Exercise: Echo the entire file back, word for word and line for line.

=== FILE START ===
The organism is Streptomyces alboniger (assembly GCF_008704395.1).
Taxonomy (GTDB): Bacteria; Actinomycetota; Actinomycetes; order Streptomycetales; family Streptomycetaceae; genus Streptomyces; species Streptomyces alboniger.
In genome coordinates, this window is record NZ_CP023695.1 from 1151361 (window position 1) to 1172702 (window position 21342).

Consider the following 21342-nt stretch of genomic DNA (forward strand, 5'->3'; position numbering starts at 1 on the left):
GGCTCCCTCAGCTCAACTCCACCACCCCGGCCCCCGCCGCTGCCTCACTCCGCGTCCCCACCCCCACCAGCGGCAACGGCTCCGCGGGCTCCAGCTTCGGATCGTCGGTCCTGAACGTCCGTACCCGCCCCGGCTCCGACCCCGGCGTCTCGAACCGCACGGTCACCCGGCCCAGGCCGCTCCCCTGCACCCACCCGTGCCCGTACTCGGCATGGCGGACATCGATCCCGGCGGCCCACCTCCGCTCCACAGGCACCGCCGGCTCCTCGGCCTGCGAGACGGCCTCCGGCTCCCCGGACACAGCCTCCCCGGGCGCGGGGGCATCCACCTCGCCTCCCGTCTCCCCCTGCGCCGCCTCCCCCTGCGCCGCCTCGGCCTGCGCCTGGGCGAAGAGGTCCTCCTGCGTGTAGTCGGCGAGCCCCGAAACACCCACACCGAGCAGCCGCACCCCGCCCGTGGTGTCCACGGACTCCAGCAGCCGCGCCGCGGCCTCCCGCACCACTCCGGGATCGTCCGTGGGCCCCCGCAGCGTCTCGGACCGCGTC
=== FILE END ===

The organism is Streptomyces alboniger (assembly GCF_008704395.1).
Taxonomy (GTDB): Bacteria; Actinomycetota; Actinomycetes; order Streptomycetales; family Streptomycetaceae; genus Streptomyces; species Streptomyces alboniger.
In genome coordinates, this window is record NZ_CP023695.1 from 1151361 (window position 1) to 1172702 (window position 21342).

Consider the following 21342-nt stretch of genomic DNA (forward strand, 5'->3'; position numbering starts at 1 on the left):
GGCTCCCTCAGCTCAACTCCACCACCCCGGCCCCCGCCGCTGCCTCACTCCGCGTCCCCACCCCCACCAGCGGCAACGGCTCCGCGGGCTCCAGCTTCGGATCGTCGGTCCTGAACGTCCGTACCCGCCCCGGCTCCGACCCCGGCGTCTCGAACCGCACGGTCACCCGGCCCAGGCCGCTCCCCTGCACCCACCCGTGCCCGTACTCGGCATGGCGGACATCGATCCCGGCGGCCCACCTCCGCTCCACAGGCACCGCCGGCTCCTCGGCCTGCGAGACGGCCTCCGGCTCCCCGGACACAGCCTCCCCGGGCGCGGGGGCATCCACCTCGCCTCCCGTCTCCCCCTGCGCCGCCTCCCCCTGCGCCGCCTCGGCCTGCGCCTGGGCGAAGAGGTCCTCCTGCGTGTAGTCGGCGAGCCCCGAAACACCCACACCGAGCAGCCGCACCCCGCCCGTGGTGTCCACGGACTCCAGCAGCCGCGCCGCGGCCTCCCGCACCACTCCGGGATCGTCCGTGGGCCCCCGCAGCGTCTCGGACCGCGTC